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capacitor ESR table - different values from different manufacturers?

Discussion in 'General Electronics Discussion' started by smilem, May 28, 2015.

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  1. smilem


    Jan 5, 2013
    Hello, if you take a look at manuals of Atlas ESR70 meter and then Anatek BlueESR, two most respectable (and expensive) meters, you will see that their recommended capacitor ESR values are very different. ESR assembly manual.pdf

    Now considering we are not paying money to measure with rubber ruler here, why such large difference?

    For example 10uf 16v cap (blue esr 1.6ohms) and (atlas 16ohms) seems like a typo in the manual doesn't it?
    For example 100uf 10v cap (blue esr 0.6uhms) and (atlas 2ohms) more than 2x difference.

    So I just measured some caps from DVD-R unit (was working fine):

    Brand,uf,voltage, in circuit esr, unsoldered esr, pass atlas, pass blue esr
    Teapo 10uf 16v, 1.54, 1.57, 16 pass, 1.6 pass
    Teapo 10uf 16v, 1.82, 1.80, 16 pass, 1.6 FAIL
    Teapo 10uf 16v, 2.6, 2.8, 16 pass, 1.6 FAIL
    Teapo 100uf 10v, 0.34, 0.50, 2 pass, 0.6 pass
    Teapo 100uf 10v, 0.52, 0.52, 2 pass, 0.6 pass
    Teapo 100uf 10v, 0.36, 0.0.56, 2 pass, 0.6 pass
    CapXon 100uf 10v, 0.38, 0.98, 2 pass, 0.6 FAIL
    Teapo 100uf 10v, 0.33, 0.0.56, 2 pass, 0.6 pass
    CapXon 100uf 10v, 0.14, 1.10 2 pass, 0.6 FAIL
    Teapo 100uf 10v, 0.33, 0.0.56, 2 pass, 0.6 pass
    Teapo 47uf 16v, 1.34m 1.22, 3.5 pass, 2 pass
    Teapo 47uf 16v, 0.43, 1.43, 3.5 pass, 2 pass
    CapXon 220f 10v, 0.36, 0.50, 0.9 pass, 0.3 FAIL

    Anyone knows who should I trust? I know I need to look into manufacturer data sheets, but for these caps it's impossible to find? Also why recommended values are so much different?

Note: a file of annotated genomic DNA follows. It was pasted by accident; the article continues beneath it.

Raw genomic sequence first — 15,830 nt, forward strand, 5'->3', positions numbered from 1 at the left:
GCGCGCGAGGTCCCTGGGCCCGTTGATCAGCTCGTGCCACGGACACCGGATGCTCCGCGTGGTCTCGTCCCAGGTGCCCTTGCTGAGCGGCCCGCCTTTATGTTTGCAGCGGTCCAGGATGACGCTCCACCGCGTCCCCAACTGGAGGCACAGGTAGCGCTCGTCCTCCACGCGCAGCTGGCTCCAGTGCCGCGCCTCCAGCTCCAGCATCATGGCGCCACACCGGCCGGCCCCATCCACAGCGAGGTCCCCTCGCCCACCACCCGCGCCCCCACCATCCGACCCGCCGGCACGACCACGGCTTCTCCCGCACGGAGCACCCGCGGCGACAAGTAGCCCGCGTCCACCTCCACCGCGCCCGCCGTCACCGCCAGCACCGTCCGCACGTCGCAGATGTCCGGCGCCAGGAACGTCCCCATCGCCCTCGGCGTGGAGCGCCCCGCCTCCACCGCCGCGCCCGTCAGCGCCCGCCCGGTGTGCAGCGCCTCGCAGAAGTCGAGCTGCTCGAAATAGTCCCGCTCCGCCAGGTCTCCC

2. davenn

    davenn Moderator

    Sep 5, 2009
    For a given value of capacitance, I would expect the ESR value to vary from manufacturer to manufacturer

    BUT if for a given cap from a given manuf. and that say in the datasheet that the ESR should 1 Ω ± xx%, but you measure that
    cap and it is substantially different. Then you would have to suspect that the cap is failing

  3. smilem


    Jan 5, 2013
    So what chart is better? Caps are caps and there should be agreement what is considered low enough ESR for a cap to work properly.

    (blue esr 1.6ohms) and (atlas 16ohms)
    (blue esr 0.6uhms) and (atlas 2ohms) more than 2x difference.

    These tables both seems like nonsense then, one of them is wrong.
    If there is no baseline what caps are low enough ESR then what are we measuring again?

    If capacitors are advancing and new caps have lower ESR, then respectable measurement equipment manufacturer should give tables by year. Usually on every equipment there is a sticker with model number and year, else you can just google the thing.

    Anatek and Peaktek are not respectable measurement equipment manufacturer then, no such tables are provided.

    But then what about the Agilent, Fluke etc.
  4. shrtrnd


    Jan 15, 2010
    My experience is that mfgrs are CONSTANTLY changing materials in their caps. EVEN in the middle of production runs.
    ALWAYS in an effort to save money, and sometimes to substantially improve electrical characteristics.
    I'm pretty sure a particular production run has to meet the spec sheet parameter, but that's from their factory.